South Carolina assault on tenure ‘will drive academics away’

In latest attack by conservatives on academic freedom, South Carolina Republicans propose five-year limit on all faculty contracts

December 2, 2021
A sign warning about alligators on the course to the golfers to illustrate South Carolina assault on tenure ‘will drive academics away’
Source: Getty

Republicans in the US state of South Carolina are making a bid to end tenure outright at their state universities, escalating a nationwide series of conservative attacks on the tenets of higher education.

The move by more than two dozen South Carolina lawmakers follows actions in several other politically conservative states to create or toughen systems for post-tenure review.

With their proposal – setting a five-year limit on employment contracts in the state’s eight-university system – South Carolina lawmakers would make their state the first to end tenure altogether.

The leader of South Carolina’s effort, state representative Bill Taylor, has been arguing that universities should be no different from other employers that regularly assess their workers.

University leaders have rejected that premise, noting that South Carolina already has faculty assessment systems including a version of post-tenure review that can lead to loss of tenure and dismissal as warranted.

The proposed law was so aggressive, said Shawn Smolen-Morton, president of the statewide chapter of the American Association of University Professors (AAUP), that it would leave faculty with fewer protections than many other state employees who have passed probationary employment periods.

“Earning tenure is a long and difficult process, and tenure does not circumvent the requirements of state contracts or any other law,” said Dr Smolen-Morton, an associate professor of English at Francis Marion University.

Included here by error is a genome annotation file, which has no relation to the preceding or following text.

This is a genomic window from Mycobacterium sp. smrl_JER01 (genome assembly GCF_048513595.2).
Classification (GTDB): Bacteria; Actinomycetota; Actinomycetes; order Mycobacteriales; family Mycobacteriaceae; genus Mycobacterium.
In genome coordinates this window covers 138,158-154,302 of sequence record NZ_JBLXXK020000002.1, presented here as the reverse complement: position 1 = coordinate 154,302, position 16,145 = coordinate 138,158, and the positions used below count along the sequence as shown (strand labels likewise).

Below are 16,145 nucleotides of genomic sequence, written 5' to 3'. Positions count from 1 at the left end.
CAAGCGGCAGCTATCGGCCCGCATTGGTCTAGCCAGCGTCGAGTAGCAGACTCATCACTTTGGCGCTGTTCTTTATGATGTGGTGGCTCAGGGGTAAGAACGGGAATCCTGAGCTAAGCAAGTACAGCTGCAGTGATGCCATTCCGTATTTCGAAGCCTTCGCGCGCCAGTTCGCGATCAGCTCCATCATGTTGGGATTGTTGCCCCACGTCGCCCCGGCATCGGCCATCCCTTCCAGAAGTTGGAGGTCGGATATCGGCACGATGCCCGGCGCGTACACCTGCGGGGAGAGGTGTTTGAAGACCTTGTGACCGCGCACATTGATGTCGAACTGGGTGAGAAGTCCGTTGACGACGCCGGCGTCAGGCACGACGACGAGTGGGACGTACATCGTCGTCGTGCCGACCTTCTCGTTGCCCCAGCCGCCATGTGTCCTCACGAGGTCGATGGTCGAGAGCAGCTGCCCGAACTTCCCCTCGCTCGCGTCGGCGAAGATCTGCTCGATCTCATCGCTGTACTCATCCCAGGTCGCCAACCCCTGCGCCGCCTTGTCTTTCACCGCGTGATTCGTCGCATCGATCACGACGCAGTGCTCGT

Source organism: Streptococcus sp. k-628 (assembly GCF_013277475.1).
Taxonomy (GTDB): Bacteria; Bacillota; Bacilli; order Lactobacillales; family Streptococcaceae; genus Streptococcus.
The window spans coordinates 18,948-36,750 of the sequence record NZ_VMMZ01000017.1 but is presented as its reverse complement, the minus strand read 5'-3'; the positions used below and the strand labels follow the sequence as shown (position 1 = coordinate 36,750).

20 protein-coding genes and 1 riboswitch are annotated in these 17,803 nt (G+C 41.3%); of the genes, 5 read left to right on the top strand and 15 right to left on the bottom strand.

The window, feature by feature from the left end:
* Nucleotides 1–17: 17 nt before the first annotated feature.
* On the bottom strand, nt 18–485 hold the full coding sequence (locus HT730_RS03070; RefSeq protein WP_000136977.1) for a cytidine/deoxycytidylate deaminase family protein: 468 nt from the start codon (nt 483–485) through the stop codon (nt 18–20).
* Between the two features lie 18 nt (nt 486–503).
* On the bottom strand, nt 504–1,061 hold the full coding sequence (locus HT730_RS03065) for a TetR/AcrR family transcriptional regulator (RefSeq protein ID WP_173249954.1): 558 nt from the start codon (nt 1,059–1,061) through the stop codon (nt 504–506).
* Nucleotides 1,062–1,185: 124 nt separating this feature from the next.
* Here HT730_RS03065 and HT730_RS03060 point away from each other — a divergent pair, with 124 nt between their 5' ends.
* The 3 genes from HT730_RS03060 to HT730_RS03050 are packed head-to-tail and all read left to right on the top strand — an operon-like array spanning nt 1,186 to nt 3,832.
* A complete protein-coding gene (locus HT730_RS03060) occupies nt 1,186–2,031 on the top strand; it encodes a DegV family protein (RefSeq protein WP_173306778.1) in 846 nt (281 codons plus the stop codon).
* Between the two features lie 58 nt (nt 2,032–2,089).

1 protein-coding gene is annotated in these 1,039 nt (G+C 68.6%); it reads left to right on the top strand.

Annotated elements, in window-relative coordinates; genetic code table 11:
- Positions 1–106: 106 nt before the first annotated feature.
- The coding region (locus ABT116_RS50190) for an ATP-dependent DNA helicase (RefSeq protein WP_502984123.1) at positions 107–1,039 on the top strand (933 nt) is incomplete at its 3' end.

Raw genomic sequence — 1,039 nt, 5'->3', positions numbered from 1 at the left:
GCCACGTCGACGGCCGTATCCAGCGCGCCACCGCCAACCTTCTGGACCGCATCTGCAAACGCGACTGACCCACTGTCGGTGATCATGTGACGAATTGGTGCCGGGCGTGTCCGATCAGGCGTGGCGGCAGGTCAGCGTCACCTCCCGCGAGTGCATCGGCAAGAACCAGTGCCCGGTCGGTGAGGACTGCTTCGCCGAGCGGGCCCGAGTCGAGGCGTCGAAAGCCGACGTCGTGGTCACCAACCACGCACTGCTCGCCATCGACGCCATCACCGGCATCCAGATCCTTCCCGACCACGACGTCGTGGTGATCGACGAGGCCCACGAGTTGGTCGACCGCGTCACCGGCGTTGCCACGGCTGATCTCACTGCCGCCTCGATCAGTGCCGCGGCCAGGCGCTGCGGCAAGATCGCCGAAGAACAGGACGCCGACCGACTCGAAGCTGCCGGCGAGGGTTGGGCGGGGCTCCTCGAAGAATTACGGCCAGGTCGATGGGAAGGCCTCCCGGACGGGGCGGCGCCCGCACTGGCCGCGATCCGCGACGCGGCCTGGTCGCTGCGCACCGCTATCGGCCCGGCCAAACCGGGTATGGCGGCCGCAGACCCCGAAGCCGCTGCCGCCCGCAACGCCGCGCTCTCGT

The prospects for the bill were not clear. With a month until the legislature convenes, Mr Taylor has amassed 24 Republican co-sponsors in the 124-member state House of Representatives, which his party controls by a nearly two-to-one margin.

Several US states, meanwhile, have caught up to South Carolina in creating systems by which their professors face mandatory review processes to keep their tenured status, or have toughened systems that already exist.

Some Iowa lawmakers tried earlier this year to end tenure at their three public colleges, complaining that the institutions and their faculty don’t properly respect the perspectives of their conservative students. Their effort was defeated, but its advocates have promised to keep pursuing the idea.

The attacks on tenure are part of a broader pattern of actions in Republican-led states that includes the University of Florida trying to forbid its faculty from testifying in court cases against the state government and blocking faculty attempts to include racial equity content in curriculum.

As in Florida and other states, faculty in South Carolina are warning that such violations of academic freedom raise the risk of top researchers and educators avoiding the state or leaving if they are already there.

“It wouldn’t happen all at once,” said Carol Harrison, a professor of history at the University of South Carolina at Columbia and president of the flagship campus’ AAUP chapter. Instead, if a tenure-ending bill does pass, she said, colleagues likely would “trickle away as many offers that are not currently competitive would become more so with academic freedom weighed in the balance”.

Recruiting would become much more difficult, Professor Harrison said. “Anyone would think twice,” she said, “before coming to an institution where they could expect lawmakers to scrutinise and second-guess their teaching and research.”

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